Shellfish is a group of seafood which consist of a hinged two part shell. Mussels, clams, oysters and scallops as well as some snails, squid and octopi belong to this category of seafood.  Sustainable shellfish is a fantastic addition to a healthy diet as it is high in lean protein, a source of healthy fats and is high in essential vitamins and minerals.  Shellfish is a source of polyunsaturated fats in the form of Omega 3’s which reduce the risk of cardiovascular disease through decreasing triglyceride levels, reducing LDL (bad) cholesterol levels and reducing chronic inflammation. It is recommended that we have two servings of fish per week in order to meet our needs for Omega 3’s.
Shellfish is also a source of key nutrients including iron, zinc, copper, selenium, and B12, etc., all of which are required for the functioning of the systems of the body. For example, oysters are a source of zinc which plays a role in the immune system as well as in the promotion of healthy hair, skin and nails. Oysters are also an excellent source of selenium, a powerful antioxidant with a vital role in a healthy immune system as well as thyroid function.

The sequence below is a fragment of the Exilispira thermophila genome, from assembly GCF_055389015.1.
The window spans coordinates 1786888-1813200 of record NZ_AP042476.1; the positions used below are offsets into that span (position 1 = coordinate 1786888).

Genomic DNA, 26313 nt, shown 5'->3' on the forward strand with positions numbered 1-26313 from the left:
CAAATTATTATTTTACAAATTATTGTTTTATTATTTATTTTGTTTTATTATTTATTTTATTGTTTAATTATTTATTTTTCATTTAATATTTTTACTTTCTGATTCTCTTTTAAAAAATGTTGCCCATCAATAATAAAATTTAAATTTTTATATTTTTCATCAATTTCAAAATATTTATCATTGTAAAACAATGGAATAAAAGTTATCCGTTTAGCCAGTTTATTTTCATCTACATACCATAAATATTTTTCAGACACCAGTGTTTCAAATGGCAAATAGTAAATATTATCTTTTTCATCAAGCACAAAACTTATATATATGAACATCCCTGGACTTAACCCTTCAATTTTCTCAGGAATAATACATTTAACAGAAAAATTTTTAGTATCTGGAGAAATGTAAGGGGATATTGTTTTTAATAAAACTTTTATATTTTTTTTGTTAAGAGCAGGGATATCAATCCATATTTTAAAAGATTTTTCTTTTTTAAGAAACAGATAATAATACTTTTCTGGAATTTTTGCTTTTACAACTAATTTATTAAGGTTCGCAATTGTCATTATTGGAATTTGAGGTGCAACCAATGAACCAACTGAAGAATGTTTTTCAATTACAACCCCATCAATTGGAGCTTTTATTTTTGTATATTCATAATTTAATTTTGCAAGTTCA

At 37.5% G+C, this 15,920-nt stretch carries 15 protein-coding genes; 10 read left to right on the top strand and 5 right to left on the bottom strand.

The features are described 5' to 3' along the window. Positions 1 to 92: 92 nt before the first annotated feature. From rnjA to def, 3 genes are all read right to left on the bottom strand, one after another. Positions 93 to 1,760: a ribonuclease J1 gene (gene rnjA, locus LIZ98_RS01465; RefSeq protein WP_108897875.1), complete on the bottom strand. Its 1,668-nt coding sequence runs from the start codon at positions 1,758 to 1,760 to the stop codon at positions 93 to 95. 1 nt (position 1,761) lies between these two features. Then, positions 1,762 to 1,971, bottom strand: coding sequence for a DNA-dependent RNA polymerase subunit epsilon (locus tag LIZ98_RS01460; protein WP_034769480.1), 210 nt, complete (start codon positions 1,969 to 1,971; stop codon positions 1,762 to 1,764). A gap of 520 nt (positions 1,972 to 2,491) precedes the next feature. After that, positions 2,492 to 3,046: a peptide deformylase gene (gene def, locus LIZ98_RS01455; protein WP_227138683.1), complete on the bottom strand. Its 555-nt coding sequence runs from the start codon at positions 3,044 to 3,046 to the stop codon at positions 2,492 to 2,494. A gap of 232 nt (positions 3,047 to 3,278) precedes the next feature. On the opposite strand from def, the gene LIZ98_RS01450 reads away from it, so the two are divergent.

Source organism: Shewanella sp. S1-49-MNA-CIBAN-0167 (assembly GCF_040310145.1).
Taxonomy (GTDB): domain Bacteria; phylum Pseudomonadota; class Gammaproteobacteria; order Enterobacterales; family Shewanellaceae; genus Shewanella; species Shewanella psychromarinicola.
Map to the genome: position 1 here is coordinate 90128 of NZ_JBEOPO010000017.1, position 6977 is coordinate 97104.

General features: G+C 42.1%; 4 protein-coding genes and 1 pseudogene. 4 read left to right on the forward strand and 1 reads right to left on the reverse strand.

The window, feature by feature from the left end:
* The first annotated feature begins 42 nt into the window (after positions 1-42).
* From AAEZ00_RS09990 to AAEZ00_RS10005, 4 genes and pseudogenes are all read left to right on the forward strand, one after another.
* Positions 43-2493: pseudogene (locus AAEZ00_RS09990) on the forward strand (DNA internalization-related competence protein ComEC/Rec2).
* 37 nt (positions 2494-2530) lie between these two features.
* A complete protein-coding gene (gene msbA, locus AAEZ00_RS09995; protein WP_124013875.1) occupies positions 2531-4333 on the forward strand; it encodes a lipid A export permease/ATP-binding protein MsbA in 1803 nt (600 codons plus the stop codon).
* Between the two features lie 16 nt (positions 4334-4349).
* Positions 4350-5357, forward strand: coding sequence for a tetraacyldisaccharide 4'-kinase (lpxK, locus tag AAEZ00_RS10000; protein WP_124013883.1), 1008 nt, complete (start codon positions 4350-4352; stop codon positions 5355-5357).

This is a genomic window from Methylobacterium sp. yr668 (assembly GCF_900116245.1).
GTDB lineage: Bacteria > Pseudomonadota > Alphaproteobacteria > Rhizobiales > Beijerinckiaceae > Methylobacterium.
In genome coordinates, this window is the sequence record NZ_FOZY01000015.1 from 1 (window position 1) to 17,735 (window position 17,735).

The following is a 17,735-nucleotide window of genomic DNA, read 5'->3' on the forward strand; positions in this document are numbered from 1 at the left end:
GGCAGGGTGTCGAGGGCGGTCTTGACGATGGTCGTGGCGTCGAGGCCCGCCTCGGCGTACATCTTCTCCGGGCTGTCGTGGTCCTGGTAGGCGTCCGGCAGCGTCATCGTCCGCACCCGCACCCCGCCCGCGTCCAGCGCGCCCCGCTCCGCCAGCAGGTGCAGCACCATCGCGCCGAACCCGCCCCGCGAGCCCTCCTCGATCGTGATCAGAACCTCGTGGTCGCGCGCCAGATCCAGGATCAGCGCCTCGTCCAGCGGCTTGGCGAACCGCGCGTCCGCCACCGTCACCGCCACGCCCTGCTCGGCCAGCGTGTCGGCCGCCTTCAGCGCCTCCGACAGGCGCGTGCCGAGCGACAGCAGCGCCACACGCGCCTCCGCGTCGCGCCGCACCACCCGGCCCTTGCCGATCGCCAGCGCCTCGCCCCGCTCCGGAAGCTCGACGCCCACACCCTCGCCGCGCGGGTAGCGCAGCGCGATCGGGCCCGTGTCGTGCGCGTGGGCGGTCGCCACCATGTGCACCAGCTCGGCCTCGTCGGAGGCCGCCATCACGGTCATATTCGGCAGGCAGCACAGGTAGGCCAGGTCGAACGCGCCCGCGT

Mussels are an excellent source of manganese, a mineral required to help us breakdown and use carbohydrates and fats and it also plays a role in bone and teeth strength and maintenance.
All shellfish is a significant source of Vitamin B12. In fact, shellfish has more B12 than all other seafood. B12 is incredibly important for the production of healthy red blood cells and it aids in the function of the nervous system.
Unlike large, predatory fish, shellfish is not typically a concern in terms of mercury intake. However, it is one of the top 10 priority allergens in Canada and shellfish allergies are generally a life-long condition. Those who have a shellfish allergy should avoid all shellfish and avoid restaurants where cross-contamination may be of concern.
In terms of foodborne illnesses, as long as raw shellfish is stored and handled properly, there is little risk for contamination with bacteria, viruses or toxins. However, as those who are seniors, pregnant or ill have weakened or vulnerable immune systems, they may be more susceptible to the risks of illness from raw shellfish and may want to ensure it is cooked properly in order to reduce such risks. In order to ensure accurate cooking, boil shellfish for 3-5 minutes after the shells open or steam the shellfish for 4-9 minutes in a pot of steaming water. You may also boil, fry or simmer shucked oysters and clams for about 3 minutes in order to kill potentially harmful bacteria.
As shellfish is an incredibly healthy and delicious addition to the diet, try various shellfish options in many different ways and in a variety of recipes in order to help meet nutrient needs. To find out more about how you can add shellfish into your healthy diet, contact me at
Eat Well, Halifax
Nicole Marchand, RD

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